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Code Generation

Posted by daniel on June 1, 2004 at 10:20 AM PDT

"Code generation [..] is not the design smell, but the solution to the design smell that you are stuck with."

In part two of Extensible Code Generation with Java,
Jack Herrington writes "a platform that requires an excessive amount of coding is a design problem. Unfortunately, we are often stuck with platforms that are, at best, not optimal, like J2EE."
He points out that in his example " the business model, and some of the logic, is actually in an XML model and not in the code. That means you can port your business model to other languages and technologies much more easily than you could port source code."

Coming back from an extended weekend? Take a look at what we featured yesterday, including the beginnings of a Swing Open Letter.


In today's
Weblogs, John Gage joins us as a java.net blogger with his post on Future Directions. He blogs about java.net's Java Education and Learning Community (JELC) which "was conceived at the first Lifelong Learning Forum in Madrid, Spain, a meeting where Scott McNealy and 40 representatives from 25 Ministries of Education around the world discussed common challenges in implementing a policy of lifelong learning. "

Budi Kurniawan has self-published a book that Richard Monson-Haefel writes about in How Tomcat Works. "Budi starts with a very simple (3 classes) web server and slowly, over the course of a dozen chapters, enhances that example until it becomes Tomcat. It's a really cool approach to explaining the inner workings of a system and I just love it. I'm staying up way too late reading the thing and learning a lot about how Tomcat works. You don't have to be rocket scientist to appreciate the book or understand it. If you have intermediate to advanced Java skills and know something about Servlets, you'll have no problem at all and you will learn a lot."

Michael Nascimento Santos is preparing to talk about "Simplicity, Scalability, Testability and Productivity with J2EE, AOP and Rich Clients" at an upcoming conference about free software in My talk at FISL and a new blog in Portuguese.


In today's
Forums, ivar writes of the need for a highlevel HTML Rendering widget. "HTML rendering in swing leaves something to be desired for those interested in modern CSS design. Having SWT/JFace use mozilla gecko as it's rendering engine is a huge incentive to use that toolkit set."

Jonathan Simon suggested that we start working towards an open letter summarizing the UI forum comments. Swapnonil's contributes to the Brainstorm for an open letter thread, writing "I have been reading the forum discussion taking place at java.net over the last couple of days, and here is a summary of what I think a lot of us Swing developers want. 1. For Swing components to be more usable, it seems that they, not only have to emulate the look of native components, but also the feel of native components as well.[..] 2. More "Out of Box" the components.[..] 3. Change in the JInternal Frame behaviour.[..]4. Adopt and Add widely used open source layout managers like TableLayout, JGoodies Forms layout etc into the layout package. 5. Last but not least please give us an Application Development Framework over Swing API. I talking about exactly the same features that JFace adds over the SWT API."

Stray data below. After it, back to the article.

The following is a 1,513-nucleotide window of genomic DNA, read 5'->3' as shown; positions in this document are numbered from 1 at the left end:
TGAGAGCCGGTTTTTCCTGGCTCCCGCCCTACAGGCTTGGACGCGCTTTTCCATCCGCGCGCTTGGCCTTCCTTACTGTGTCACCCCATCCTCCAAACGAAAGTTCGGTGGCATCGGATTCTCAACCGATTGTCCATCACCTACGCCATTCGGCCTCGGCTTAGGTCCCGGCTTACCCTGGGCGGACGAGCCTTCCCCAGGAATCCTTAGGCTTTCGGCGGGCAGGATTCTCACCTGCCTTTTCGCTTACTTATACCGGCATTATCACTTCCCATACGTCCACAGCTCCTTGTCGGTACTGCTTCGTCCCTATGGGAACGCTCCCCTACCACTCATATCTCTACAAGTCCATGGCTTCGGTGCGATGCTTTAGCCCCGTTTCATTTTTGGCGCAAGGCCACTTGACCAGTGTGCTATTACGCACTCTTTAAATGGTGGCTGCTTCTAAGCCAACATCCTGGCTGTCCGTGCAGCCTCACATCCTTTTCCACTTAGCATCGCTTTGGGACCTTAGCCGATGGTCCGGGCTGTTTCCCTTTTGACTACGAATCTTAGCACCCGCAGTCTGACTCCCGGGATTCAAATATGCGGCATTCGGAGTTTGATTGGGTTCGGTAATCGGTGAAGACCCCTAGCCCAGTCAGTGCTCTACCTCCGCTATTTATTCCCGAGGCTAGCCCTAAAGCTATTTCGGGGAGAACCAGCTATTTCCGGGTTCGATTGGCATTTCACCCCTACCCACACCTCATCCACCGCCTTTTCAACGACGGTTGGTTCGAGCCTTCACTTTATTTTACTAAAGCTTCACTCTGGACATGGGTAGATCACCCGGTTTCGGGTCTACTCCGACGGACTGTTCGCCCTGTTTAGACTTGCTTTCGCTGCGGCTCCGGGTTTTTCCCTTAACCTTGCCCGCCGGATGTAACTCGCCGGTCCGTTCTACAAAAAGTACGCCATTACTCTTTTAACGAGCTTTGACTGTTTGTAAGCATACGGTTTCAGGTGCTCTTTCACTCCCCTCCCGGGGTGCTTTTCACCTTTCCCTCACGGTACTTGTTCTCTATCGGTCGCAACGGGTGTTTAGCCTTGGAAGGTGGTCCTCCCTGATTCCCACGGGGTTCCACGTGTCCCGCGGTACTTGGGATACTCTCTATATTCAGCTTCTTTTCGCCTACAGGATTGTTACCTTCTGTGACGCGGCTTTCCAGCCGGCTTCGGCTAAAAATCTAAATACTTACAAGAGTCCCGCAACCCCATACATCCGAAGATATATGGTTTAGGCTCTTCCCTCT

In
Also in Java Today
, Adrian Colyer has taken up Ted Neward's challenge to explain AOP without the buzzwords . Colyer explains "The concepts and requirements that a design captures are also the most likely units of change as the software evolves. Design elements that have a 1-to-1 mapping to an implementation are easy to add, remove, and maintain. Elements that have a 1-to-n concept:implementation ratio are much harder to add, remove and maintain since there are multiple places in the implementation to be updated, and it is important to update all of them, and to update them consistently." He then explains the n-1 flipside.

Should exceptions be checked or unchecked? The argument continues in Brian Goetz's developerWorks article The exceptions debate. Goetz summarizes Bruce Eckel's complaints as being mainly complaints about bad implementations of exceptions and not the exceptions themselves and then says "properly using exceptions certainly has its challenges and that bad examples of exception usage abound, most of the people who agree with him are doing so for the wrong reason, in the same way that a politician who ran on a platform of universal subsidized access to chocolate would get a lot of votes from 10-year-olds". Goetz also summarizes the suggestions of Rod Johnson who "enumerates several categories of exceptions, and identifies a strategy for each. Some exceptions are basically secondary return codes (which generally signal violation of business rules), and some are of the "something went horribly wrong" variety (such as failure to make a database connection). Johnson advocates using checked exceptions for the first category (alternative return codes), and runtime exceptions for the latter category."


In today's Projects and Communities , C. Enrique Ortiz has written about " the J2ME Web Services [ ..] API's two optional packages standardize two areas of functionality that are crucial to clients of web services: remote service invocation and XML parsing"

The Java Communications community announces that "There'll be two sessions on JAIN SLEE, and one SAMS (JSR212) and a JAIN SLEE demonstration in the exhibitors area" at this year's JavaOne conference.


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